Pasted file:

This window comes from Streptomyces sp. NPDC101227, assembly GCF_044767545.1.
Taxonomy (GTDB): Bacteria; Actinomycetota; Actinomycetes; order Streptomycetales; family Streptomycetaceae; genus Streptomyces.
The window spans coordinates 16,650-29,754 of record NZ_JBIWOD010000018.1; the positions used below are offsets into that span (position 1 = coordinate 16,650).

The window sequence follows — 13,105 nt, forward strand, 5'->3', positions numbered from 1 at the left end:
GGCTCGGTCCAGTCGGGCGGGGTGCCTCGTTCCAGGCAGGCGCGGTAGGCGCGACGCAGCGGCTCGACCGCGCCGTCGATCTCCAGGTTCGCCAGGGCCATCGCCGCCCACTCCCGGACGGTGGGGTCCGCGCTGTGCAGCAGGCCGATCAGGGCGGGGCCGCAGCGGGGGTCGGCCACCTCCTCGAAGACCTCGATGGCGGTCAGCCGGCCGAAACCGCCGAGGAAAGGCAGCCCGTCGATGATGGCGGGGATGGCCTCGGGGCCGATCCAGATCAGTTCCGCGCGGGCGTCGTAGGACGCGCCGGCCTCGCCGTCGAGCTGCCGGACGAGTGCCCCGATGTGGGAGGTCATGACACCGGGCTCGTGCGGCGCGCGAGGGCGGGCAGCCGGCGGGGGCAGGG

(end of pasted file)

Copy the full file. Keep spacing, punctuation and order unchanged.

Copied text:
This window comes from Streptomyces sp. NPDC101227, assembly GCF_044767545.1.
Taxonomy (GTDB): Bacteria; Actinomycetota; Actinomycetes; order Streptomycetales; family Streptomycetaceae; genus Streptomyces.
The window spans coordinates 16,650-29,754 of record NZ_JBIWOD010000018.1; the positions used below are offsets into that span (position 1 = coordinate 16,650).

The window sequence follows — 13,105 nt, forward strand, 5'->3', positions numbered from 1 at the left end:
GGCTCGGTCCAGTCGGGCGGGGTGCCTCGTTCCAGGCAGGCGCGGTAGGCGCGACGCAGCGGCTCGACCGCGCCGTCGATCTCCAGGTTCGCCAGGGCCATCGCCGCCCACTCCCGGACGGTGGGGTCCGCGCTGTGCAGCAGGCCGATCAGGGCGGGGCCGCAGCGGGGGTCGGCCACCTCCTCGAAGACCTCGATGGCGGTCAGCCGGCCGAAACCGCCGAGGAAAGGCAGCCCGTCGATGATGGCGGGGATGGCCTCGGGGCCGATCCAGATCAGTTCCGCGCGGGCGTCGTAGGACGCGCCGGCCTCGCCGTCGAGCTGCCGGACGAGTGCCCCGATGTGGGAGGTCATGACACCGGGCTCGTGCGGCGCGCGAGGGCGGGCAGCCGGCGGGGGCAGGG